By Georges Panayotis

The entire profession agrees that the sector is short of manpower. Very often, restaurants, bars, hotels are unable to find competent, motivated and loyal staff to make their business grow and provide irreproachable customer service. Once you have gone around and squared the circle, you find yourself back at the beginning. Consultations, experiments, meetings, debates, brainstorming… much effort has been put into finding a solution, but but they result in half-measures and ultimately do not really solve this problem. Nevertheless, it is central to our profession, which is based on know-how and human contact.

Parallel to this shortage, France and Europe attract a constant migratory flow that is far from being well received, to put it mildly. Rather than quarantine these immigrants, why not integrate them into a training program linked to professionals in the sector? This glaring lack of vital forces, which results either in the degradation of service or in the exhaustion of facility managers, and most certainly reduces the efficiency and productivity of the sites, could be addressed in this way. No matter what, in this period of recovery the need for manpower will only continue to grow. France, a great self-proclaimed tourism power, must not, however, deprive itself of innovation. Let us become a land of asylum that transforms adversity into opportunity rather than one of exile.

French higher education in hospitality also struggles to compete with the top international schools. Many of our managers, especially in high-end properties, are looking for profiles with international training. These leading hotel schools develop programmes and disseminate their know-how internationally. Some French schools have, nonetheless, managed to rise up among the best in the world, but France can hardly claim to be one of the world's leaders. However, it has a rich and varied heritage and history in tourism and gastronomy that could enable it to return to the forefront. The podium is currently occupied by countries that are less developped in tourism but have managed to take leading positions.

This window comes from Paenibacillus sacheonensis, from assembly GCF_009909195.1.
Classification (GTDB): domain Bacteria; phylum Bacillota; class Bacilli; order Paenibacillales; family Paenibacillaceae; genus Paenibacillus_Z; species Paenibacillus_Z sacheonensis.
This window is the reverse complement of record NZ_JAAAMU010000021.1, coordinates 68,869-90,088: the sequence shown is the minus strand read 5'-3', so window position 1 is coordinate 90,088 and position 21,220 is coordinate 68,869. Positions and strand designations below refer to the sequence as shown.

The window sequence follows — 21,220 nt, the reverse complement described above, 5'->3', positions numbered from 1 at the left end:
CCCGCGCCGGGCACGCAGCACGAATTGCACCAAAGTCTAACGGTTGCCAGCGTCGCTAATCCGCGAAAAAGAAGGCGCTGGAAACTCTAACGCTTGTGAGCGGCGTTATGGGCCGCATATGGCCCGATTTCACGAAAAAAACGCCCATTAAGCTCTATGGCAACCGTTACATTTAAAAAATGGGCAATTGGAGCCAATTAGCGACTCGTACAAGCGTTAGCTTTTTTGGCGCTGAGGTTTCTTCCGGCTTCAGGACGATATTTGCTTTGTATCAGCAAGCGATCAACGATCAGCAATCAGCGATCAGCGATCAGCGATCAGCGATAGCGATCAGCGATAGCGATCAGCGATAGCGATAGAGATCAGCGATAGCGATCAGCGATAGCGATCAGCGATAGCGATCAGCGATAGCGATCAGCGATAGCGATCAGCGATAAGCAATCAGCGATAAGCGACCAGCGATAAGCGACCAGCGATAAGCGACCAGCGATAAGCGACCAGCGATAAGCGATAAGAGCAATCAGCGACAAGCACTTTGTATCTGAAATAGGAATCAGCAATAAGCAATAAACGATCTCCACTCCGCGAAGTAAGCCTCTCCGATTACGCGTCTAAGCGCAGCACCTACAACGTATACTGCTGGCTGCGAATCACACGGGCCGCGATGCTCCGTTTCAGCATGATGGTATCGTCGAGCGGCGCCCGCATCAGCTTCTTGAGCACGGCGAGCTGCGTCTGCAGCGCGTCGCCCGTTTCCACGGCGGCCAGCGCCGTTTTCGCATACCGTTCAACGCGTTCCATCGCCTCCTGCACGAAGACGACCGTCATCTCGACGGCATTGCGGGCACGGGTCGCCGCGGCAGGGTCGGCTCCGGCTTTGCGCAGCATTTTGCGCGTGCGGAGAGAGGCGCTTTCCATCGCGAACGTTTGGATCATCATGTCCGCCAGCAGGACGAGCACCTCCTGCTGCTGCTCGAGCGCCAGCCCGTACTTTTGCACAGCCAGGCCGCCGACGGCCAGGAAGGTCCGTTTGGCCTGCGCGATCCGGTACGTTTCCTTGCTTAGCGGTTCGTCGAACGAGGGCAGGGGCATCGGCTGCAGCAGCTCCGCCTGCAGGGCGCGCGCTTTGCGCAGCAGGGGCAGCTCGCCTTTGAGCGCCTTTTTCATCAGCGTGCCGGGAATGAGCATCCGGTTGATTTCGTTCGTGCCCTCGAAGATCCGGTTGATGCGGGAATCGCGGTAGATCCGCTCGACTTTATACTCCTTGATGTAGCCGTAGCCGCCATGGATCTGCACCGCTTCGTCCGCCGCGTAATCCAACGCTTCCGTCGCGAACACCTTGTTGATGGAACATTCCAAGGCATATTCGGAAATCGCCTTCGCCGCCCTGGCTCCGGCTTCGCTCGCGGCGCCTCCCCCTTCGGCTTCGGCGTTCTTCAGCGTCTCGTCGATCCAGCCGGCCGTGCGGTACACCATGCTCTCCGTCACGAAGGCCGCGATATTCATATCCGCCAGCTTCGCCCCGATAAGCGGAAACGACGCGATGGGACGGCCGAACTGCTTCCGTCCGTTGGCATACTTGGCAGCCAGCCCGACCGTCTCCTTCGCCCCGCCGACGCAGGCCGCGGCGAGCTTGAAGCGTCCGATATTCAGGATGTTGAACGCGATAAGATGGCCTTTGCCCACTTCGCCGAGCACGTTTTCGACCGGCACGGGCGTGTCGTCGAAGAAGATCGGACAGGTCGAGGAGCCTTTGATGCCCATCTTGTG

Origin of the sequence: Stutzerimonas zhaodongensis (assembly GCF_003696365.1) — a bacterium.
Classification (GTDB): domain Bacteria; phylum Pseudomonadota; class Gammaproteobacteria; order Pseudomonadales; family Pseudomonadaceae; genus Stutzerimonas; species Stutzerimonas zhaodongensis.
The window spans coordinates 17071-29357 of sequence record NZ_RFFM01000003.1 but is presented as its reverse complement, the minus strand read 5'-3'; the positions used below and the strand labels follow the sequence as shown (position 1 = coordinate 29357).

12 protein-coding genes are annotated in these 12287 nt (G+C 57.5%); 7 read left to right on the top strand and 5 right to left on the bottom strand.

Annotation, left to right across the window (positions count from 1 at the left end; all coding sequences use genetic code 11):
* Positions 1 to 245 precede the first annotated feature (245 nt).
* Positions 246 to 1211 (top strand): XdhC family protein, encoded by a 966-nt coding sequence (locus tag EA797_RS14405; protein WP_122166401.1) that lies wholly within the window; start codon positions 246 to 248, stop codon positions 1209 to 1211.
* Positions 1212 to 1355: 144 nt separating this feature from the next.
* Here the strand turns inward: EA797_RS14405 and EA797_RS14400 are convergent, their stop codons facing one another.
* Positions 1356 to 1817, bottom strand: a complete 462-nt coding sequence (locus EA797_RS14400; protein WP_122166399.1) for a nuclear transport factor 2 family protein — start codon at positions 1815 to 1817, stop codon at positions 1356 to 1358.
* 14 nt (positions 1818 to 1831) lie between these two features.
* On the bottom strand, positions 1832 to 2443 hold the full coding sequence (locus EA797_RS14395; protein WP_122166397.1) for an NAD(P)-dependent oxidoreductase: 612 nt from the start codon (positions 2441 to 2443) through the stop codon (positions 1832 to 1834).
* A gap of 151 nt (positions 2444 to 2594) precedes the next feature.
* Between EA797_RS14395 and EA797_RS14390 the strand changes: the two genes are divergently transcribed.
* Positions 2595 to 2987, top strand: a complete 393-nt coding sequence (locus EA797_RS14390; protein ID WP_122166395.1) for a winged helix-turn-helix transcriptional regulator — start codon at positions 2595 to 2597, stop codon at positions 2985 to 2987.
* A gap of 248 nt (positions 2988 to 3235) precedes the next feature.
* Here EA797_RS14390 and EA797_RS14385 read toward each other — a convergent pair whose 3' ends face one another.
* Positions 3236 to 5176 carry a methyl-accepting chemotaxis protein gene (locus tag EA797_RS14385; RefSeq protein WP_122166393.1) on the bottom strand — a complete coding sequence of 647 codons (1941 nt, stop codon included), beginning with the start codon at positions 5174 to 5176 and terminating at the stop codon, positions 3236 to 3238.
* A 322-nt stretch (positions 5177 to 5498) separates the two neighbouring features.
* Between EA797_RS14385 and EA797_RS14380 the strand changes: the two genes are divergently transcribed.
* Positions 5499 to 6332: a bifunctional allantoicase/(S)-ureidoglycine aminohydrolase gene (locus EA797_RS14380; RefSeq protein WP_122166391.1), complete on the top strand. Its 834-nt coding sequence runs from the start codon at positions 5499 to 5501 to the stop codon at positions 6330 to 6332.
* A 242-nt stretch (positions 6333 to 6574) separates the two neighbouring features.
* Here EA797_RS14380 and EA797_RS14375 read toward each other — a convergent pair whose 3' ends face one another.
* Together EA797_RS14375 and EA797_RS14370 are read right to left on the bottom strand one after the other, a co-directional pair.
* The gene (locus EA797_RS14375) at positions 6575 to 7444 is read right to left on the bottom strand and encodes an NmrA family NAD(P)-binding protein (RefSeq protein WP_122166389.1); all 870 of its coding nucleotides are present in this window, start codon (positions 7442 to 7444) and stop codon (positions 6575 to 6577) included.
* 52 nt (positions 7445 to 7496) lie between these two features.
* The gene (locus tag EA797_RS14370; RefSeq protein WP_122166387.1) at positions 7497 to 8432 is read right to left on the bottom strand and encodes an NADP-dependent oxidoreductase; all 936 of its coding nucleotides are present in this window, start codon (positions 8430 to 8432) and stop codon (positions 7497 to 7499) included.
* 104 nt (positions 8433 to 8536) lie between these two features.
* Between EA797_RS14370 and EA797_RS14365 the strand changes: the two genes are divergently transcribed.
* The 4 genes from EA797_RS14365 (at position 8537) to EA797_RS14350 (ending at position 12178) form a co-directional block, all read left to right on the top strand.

Certainly the government should not boast, multiply the number of Theodule committees or scratch its belly while it counts tourists, or even invent a thermometer to justify its policy. Instead, it must launch real projects to improve training and develop the skills of employees in our sector. Listen and meet more professionals in the field because those who currently advise the State probably do not know enough about the profession in its reality. French genius is not a prerogative of civil servants alone: our companies and schools have plenty and have talent to sell, provided that the government does not interfere, either as judge or party. Schools lack resources while companies lack investment and promotion. By investing wisely we can re-cultivate inspiration among future professionals in the sector.

Let us put an end to budgets that are squandered in gas plants without knowing what they will be used for or what they have created for the profession in terms of added value. Let us re-establish a State that is the driving force and catalyst of economic activity for the good of all, without exclusion or resentment.